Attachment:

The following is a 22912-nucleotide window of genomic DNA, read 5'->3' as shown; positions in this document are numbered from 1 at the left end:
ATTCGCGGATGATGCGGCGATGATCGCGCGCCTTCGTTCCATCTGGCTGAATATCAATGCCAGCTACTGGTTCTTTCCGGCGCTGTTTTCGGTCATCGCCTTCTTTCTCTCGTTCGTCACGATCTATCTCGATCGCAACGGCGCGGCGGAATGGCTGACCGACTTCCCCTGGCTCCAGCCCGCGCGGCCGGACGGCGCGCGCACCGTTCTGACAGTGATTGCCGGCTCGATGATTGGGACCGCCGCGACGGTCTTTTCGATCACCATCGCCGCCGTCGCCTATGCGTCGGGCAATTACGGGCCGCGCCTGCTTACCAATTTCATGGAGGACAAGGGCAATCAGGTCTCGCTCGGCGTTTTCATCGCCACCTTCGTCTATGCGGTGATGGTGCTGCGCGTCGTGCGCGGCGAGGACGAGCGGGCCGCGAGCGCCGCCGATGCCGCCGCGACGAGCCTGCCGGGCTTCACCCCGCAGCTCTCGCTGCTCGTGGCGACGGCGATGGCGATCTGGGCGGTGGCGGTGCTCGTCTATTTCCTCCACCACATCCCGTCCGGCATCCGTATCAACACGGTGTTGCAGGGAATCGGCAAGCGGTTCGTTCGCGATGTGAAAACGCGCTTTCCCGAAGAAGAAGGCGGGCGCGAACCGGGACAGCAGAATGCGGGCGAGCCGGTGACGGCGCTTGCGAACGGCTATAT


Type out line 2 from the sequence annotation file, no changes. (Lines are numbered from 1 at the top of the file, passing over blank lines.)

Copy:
ATTCGCGGATGATGCGGCGATGATCGCGCGCCTTCGTTCCATCTGGCTGAATATCAATGCCAGCTACTGGTTCTTTCCGGCGCTGTTTTCGGTCATCGCCTTCTTTCTCTCGTTCGTCACGATCTATCTCGATCGCAACGGCGCGGCGGAATGGCTGACCGACTTCCCCTGGCTCCAGCCCGCGCGGCCGGACGGCGCGCGCACCGTTCTGACAGTGATTGCCGGCTCGATGATTGGGACCGCCGCGACGGTCTTTTCGATCACCATCGCCGCCGTCGCCTATGCGTCGGGCAATTACGGGCCGCGCCTGCTTACCAATTTCATGGAGGACAAGGGCAATCAGGTCTCGCTCGGCGTTTTCATCGCCACCTTCGTCTATGCGGTGATGGTGCTGCGCGTCGTGCGCGGCGAGGACGAGCGGGCCGCGAGCGCCGCCGATGCCGCCGCGACGAGCCTGCCGGGCTTCACCCCGCAGCTCTCGCTGCTCGTGGCGACGGCGATGGCGATCTGGGCGGTGGCGGTGCTCGTCTATTTCCTCCACCACATCCCGTCCGGCATCCGTATCAACACGGTGTTGCAGGGAATCGGCAAGCGGTTCGTTCGCGATGTGAAAACGCGCTTTCCCGAAGAAGAAGGCGGGCGCGAACCGGGACAGCAGAATGCGGGCGAGCCGGTGACGGCGCTTGCGAACGGCTATAT